Generally, you'll use one of two methods. Push weaving is where you place the tip of the string between a finger over the mains and one under, and push it along as you move the string over and under the mains. Pull weaving is where you create a loop of string and pull it across the mains, one hand over and one hand under the mains, moving the string under and over the mains. Also, weave on an angle rather than straight across. That way there is more space to move the string.

    Weave under and over, fanning the string (moving it back and forth as you pull) as you pull it through to avoid friction burns. Again, there are Yulitle videos on pulling crosses and cross weaving. Weave one ahead when doing your crosses. Tension each cross. Lay any strings on the outside of the frame parallel (Don't cross over like an "X."). Yulitle also has a video regarding getting through blocked grommets.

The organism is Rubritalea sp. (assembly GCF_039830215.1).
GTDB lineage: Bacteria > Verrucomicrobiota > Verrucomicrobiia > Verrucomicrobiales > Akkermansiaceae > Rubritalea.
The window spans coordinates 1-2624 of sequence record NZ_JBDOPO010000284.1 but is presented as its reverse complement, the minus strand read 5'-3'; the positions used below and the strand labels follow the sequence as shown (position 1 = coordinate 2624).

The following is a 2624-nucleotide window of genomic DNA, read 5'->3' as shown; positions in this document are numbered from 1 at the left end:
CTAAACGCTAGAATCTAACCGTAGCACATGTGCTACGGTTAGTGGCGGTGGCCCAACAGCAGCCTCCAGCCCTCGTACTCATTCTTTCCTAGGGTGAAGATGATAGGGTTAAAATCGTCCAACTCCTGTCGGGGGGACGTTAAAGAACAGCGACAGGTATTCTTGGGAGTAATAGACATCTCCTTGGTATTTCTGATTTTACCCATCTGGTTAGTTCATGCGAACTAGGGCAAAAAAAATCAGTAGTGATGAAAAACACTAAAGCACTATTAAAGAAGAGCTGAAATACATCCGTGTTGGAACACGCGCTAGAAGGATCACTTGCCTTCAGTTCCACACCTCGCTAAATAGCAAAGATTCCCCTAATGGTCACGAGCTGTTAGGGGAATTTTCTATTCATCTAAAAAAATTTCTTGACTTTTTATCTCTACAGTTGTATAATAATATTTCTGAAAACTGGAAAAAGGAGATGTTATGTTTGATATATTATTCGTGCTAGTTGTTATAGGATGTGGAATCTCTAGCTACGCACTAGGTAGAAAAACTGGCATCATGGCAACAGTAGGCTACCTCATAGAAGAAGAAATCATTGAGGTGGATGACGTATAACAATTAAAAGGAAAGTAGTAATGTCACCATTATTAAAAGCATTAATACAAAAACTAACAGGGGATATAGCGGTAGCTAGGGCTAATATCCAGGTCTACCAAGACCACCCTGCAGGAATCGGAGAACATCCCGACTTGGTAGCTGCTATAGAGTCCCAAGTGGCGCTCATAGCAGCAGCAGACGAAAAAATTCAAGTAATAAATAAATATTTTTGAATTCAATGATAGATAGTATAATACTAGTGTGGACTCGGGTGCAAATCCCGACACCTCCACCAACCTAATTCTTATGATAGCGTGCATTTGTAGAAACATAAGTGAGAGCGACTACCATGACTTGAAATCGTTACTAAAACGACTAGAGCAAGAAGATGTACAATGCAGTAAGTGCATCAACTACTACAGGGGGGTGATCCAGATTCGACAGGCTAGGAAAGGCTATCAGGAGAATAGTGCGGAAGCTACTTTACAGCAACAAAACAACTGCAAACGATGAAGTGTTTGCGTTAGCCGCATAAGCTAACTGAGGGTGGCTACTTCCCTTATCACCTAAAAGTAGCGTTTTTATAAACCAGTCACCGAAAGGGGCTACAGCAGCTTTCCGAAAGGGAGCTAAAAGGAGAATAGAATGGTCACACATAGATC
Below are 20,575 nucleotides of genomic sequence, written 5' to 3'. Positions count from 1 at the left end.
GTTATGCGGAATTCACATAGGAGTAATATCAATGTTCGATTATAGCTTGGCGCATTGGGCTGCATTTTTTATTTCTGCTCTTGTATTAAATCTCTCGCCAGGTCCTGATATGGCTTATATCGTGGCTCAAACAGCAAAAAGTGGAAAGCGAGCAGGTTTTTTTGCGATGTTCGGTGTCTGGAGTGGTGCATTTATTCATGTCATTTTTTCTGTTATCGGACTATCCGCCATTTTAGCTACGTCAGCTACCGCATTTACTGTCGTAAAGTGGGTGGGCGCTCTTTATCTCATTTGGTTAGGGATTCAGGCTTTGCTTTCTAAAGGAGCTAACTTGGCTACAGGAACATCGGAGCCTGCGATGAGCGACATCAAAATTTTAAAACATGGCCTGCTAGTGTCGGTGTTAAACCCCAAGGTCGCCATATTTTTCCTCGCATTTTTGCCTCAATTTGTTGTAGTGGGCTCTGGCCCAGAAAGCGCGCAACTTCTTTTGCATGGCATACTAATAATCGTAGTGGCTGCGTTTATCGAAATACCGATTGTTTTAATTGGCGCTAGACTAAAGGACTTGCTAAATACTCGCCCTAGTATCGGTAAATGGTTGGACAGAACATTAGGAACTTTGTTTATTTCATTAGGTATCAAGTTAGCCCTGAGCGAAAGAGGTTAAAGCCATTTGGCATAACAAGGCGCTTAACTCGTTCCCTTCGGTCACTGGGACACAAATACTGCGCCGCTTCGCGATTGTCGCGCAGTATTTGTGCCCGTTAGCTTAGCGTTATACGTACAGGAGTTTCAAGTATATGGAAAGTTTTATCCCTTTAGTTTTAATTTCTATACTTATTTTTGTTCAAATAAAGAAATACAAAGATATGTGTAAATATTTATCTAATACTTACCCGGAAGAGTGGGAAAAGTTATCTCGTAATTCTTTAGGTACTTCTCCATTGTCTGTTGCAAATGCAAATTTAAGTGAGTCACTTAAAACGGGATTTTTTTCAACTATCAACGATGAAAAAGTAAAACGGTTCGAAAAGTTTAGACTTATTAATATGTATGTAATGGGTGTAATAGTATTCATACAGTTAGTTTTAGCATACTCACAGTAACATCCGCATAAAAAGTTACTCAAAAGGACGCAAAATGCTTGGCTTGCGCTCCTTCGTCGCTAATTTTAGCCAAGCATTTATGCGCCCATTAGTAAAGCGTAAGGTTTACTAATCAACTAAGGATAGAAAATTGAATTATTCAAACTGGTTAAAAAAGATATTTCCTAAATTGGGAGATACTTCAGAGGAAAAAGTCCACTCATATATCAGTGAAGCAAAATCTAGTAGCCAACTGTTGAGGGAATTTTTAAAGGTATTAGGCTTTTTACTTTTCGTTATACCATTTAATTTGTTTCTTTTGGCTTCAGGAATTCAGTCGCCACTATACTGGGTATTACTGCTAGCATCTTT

Weave one ahead
    This is good. Double-pulling is bad (tensioning two strings at once).
    Explanation: You can weave one ahead when doing crosses, which means, weave the second and tension the first, weave the third and tension the second, and so on. This reduces time to weave and decreases some of the friction. Just leave a big enough "loop" so you have a long enough run of string to pull tension and to reach the tension head/gripper. Image below as example:
    ----
    FULL CREDIT ACKNOWLEDGEMENT: The following image is from "YULitle" on this TT page:
    http://tt.tennis-warehouse.com/showthread.php?t=216204&highlight=Weave+one+ahead
    08-24-2008, 02:36 PM #19
    YULitle
    Hall Of Fame
    [​IMG]

    A Basic Starting Mains Method for Fixed Clamp Machines
    Lace your center left and right mains (LM1 and RM1) from head to throat or vice versa depending on what your racquet requires. Check your pattern. See information above about one-piece vs. two-piece stringing.